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Friday, 13 November 2015

Umana and re-scheduled election in Akwa Ibom

I am struggling to figure out the basis for the optimism that currently pervades the camp of the All Progressives Congress (APC) in Akwa Ibom State, following the ruling of the election petition tribunal that ordered a re-run in 18 out of the 31 local government areas of the state. This optimism is hinged on the expectation that its prayer for a total cancellation of the April 11 governorship election will be granted at the appeal court, or the Supreme Court, if it gets to that stage. The party is certainly not hoping that it could win a re-run, if the current ruling survives up to the apex court. For, as it stands today, Governor Udom Emmanuel is better positioned to continue in office if all he would do is go back to the electorate in the areas where the result of the election has been annulled. And it is almost certain that he would emerge victorious in the end, having had more than 400,000 votes from the first election considered valid by the tribunal.

In a country where the belief is that the party in power has the two institutions that play crucial roles during an election – the Independent National Electoral Commission (INEC) and the police – under its control, Umana Okon Umana, the APC candidate in the election who is challenging the election of Udom Emmanuel, may be banking on the support of Abuja to achieve the near impossible feat of winning in a state that is known to be a stronghold of the Peoples Democratic Party (PDP).

He may also be hoping that the fear of being in the opposition, which no section of the country wants to be, may instigate a dramatic switching of alliance from traditional conservatism to the quasi-social politics that APC purportedly practices, for the perceived benefits that accrue from aligning with the government at the centre. This kind of thinking would tragically ignore the political leanings of the people of the state, as far back as the post-independence era.

There is, at the moment, no possibility of the kind of switch that the APC candidate might be anticipating. The change slogan that has so far not produced any tangible benefits nationally, not even in APC- controlled states, certainly does not hold much at- traction to the people of the state. If anything, the steps that Udom has taken so far to build on the trans- formation that former Governor, Godswill Akpabio started, makes any promise of change from Abuja seem less appealing.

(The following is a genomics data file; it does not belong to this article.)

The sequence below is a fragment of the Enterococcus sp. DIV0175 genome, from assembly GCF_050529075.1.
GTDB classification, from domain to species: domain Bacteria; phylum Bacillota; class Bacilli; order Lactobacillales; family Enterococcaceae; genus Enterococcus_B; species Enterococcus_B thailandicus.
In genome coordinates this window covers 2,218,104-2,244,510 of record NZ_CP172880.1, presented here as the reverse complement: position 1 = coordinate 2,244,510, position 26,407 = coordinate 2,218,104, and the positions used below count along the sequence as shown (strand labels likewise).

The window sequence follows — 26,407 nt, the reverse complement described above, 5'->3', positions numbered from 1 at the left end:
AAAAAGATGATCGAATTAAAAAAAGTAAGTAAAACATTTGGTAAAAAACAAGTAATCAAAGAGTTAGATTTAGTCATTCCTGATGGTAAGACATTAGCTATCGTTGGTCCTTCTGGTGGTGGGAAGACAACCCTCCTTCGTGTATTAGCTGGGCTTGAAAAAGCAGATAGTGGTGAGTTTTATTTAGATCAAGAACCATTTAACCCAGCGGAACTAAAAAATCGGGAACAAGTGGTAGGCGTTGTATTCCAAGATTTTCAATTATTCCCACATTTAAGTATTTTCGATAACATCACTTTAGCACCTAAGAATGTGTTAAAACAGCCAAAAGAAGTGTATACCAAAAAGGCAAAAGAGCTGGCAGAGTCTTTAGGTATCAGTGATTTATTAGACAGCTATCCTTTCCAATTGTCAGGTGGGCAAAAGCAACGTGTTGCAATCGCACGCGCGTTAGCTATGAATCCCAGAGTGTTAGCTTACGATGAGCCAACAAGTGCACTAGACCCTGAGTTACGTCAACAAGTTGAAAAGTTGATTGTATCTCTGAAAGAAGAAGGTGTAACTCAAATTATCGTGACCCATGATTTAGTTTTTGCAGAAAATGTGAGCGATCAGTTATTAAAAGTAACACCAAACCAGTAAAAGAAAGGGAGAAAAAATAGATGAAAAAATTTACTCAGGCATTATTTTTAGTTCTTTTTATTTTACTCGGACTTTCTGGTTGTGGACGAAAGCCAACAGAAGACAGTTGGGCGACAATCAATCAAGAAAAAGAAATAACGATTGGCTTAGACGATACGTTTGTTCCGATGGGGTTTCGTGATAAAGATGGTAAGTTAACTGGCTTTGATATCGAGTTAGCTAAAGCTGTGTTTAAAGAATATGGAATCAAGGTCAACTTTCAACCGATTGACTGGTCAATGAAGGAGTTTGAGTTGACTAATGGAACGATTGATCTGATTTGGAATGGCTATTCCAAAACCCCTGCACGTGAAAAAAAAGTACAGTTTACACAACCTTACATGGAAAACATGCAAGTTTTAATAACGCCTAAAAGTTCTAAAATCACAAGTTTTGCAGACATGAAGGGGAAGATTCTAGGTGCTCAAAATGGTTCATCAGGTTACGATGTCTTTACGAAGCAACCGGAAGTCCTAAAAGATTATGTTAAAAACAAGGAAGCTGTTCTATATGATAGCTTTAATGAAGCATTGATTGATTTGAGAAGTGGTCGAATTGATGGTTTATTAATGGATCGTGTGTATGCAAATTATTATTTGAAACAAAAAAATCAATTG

It does not appear that Umana expects that he could win a governorship election in Akwa Ibom State, even if the election was supervised by God Him- self. Perhaps the thinking that he could win enough votes to enable him to clinch the governorship in the courts, a strategy for which the APC is well known (through one of its legacy parties – the Action Congress of Nigeria) could also be a motivation for his insistence on a fresh election. But can Umana win an election in Akwa Ibom State? The possibility appears far-fetched. The perception in the state today is that having been in government from his days as a civil servant, through the tenure of Obong Victor Attah as finance commissioner, to more than six years as sec- retary to the state government in the administration of Akpabio, his ambition to govern the state is not entirely altruistic. Some see his governorship quest merely as a revenge mission, to get even with the former governor who was unceremoniously removed in June, 2013. It doesn’t help his case that one of his major backers is Attah, who would do anything to en- sure Akpabio, who denied him the chance to produce a successor in 2007, does not himself produce one.

The attempt by the APC to sell to the people of the state the dummy of an Udom Emmanuel administration being a continuation of the Akpabio administra- tion has failed to fly in a state where the incumbent governor has demonstrated a clear vision for the state. Indeed, while the APC camp is busy telling the people why Udom should not be governor, the latter is selling himself to the people with his programmes and poli- cies. In just five months, the governor has endeared himself to the people with his focus on industrializa- tion, the natural step after the infrastructural transfor- mation of the previous administration.

The governor has, since coming to power, striven to provide dividends of democracy, such that if it boils down to another election, he will have sufficient campaign tools in his sterling performance so far.

His first 100 days have been a catalogue of activities geared towards launching the state on the path of industrial revolution. These include inauguration of a committee to midwife the take-off of the Ibom Deep Seaport, part of the proposed Ibom Industrial City that is designed to be the biggest industrial and commercial complex in the Gulf of Guinea; ground breaking ceremonies for an auto plant that will manufacture luxury buses and armoured vehicles, as well as a lead manufacturing company, and setting in motion a machinery for the resuscitation of the Peacock paint industry in Etinan. There are plans by the government to establish a refinery. A proposed fertilizer plant is a strategic move to revolutionise agriculture and position the state to diversify its economy, from dependence on revenue from derivation on oil proceeds.

The governor has announced plans to send 1000 youths from the state on Oracle Certification training on information communication technology, part of his government’s youth empowerment programme.

An election, whether a re-run or a fresh election, will certainly go in favour of the incumbent governor. The facts on the ground suggest that.

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